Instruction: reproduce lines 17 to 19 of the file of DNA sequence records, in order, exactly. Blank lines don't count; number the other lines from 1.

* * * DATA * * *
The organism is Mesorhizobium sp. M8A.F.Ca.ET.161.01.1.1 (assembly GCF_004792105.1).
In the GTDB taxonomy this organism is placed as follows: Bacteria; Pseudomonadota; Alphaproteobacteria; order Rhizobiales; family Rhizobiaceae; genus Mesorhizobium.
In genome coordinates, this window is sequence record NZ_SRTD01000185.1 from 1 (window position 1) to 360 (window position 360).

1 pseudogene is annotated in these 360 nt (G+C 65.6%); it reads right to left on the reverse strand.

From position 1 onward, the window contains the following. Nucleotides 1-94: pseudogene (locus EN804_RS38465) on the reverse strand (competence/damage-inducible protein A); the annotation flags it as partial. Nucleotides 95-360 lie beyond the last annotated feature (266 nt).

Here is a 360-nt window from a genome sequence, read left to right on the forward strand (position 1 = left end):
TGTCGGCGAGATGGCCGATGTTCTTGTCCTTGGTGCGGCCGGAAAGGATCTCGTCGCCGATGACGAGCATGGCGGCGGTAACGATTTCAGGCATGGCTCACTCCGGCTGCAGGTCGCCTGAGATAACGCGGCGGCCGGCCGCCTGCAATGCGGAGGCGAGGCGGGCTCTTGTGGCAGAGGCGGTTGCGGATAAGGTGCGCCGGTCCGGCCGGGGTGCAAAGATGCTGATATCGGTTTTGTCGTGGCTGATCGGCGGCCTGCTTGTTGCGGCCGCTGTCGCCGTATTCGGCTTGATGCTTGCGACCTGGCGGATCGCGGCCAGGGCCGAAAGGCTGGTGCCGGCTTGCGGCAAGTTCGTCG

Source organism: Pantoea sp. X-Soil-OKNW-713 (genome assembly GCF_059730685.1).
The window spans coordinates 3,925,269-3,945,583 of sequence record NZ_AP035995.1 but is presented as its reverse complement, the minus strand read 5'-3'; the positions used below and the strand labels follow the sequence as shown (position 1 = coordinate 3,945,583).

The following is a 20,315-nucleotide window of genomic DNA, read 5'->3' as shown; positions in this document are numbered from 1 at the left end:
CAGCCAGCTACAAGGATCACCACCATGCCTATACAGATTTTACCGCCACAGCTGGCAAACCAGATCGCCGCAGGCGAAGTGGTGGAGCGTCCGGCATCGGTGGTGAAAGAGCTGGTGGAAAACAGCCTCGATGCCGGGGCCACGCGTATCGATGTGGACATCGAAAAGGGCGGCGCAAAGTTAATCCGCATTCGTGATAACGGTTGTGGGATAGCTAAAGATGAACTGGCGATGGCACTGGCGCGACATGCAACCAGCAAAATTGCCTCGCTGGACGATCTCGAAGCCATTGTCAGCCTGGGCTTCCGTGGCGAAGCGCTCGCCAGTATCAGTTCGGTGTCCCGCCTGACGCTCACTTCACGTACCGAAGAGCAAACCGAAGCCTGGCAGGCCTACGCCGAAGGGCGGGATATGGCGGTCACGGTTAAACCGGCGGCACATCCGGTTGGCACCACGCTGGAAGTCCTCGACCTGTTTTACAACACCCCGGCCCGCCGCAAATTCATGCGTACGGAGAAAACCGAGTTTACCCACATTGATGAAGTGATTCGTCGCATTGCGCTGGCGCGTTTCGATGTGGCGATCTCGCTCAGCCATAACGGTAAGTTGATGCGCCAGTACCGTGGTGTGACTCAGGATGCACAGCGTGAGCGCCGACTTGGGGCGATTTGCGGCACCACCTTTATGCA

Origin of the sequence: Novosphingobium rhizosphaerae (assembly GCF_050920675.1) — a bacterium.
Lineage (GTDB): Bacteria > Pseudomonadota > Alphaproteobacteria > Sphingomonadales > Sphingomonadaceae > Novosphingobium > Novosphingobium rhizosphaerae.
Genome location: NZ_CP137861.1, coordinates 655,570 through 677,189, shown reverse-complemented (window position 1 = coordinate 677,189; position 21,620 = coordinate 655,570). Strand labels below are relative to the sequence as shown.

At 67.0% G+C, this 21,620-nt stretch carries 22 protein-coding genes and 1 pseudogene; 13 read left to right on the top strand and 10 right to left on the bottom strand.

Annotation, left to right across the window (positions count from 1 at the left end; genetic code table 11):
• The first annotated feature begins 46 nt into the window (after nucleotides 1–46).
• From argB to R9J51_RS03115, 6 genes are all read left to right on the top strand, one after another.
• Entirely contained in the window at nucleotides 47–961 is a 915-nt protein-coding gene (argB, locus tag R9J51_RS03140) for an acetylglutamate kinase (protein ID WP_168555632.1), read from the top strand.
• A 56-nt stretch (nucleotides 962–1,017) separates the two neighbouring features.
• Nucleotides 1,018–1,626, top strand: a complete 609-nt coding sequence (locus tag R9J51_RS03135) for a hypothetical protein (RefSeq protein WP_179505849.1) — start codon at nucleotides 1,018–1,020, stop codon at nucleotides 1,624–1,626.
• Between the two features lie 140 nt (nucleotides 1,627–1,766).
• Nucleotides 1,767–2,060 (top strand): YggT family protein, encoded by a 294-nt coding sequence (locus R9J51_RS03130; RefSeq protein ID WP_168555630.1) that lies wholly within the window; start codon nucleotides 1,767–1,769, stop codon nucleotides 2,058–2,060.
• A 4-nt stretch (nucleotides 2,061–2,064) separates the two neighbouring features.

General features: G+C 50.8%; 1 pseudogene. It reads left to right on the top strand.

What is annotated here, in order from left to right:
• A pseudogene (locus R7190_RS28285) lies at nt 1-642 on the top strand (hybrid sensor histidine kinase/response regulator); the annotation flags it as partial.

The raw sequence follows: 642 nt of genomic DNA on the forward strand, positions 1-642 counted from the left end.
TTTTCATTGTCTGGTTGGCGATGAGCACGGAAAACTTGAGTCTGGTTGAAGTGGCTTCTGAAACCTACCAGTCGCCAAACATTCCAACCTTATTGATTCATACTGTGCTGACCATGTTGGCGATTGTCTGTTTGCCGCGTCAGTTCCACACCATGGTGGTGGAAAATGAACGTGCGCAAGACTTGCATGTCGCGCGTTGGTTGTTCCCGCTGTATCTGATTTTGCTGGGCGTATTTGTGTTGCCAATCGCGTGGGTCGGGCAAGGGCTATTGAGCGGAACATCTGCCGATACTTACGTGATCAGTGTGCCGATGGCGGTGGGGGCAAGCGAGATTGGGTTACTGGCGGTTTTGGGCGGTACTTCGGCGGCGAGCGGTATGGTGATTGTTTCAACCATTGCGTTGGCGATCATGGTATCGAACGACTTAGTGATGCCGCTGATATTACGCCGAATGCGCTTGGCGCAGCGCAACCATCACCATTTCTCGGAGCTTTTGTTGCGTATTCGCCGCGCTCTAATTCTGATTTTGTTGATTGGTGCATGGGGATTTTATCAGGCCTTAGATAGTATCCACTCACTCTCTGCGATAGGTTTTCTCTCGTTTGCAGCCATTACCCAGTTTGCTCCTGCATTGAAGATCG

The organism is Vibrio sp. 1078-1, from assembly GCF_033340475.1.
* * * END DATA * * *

• The first annotated feature begins 46 nt into the window (after nucleotides 1–46).
• From argB to R9J51_RS03115, 6 genes are all read left to right on the top strand, one after another.
• Entirely contained in the window at nucleotides 47–961 is a 915-nt protein-coding gene (argB, locus tag R9J51_RS03140) for an acetylglutamate kinase (protein ID WP_168555632.1), read from the top strand.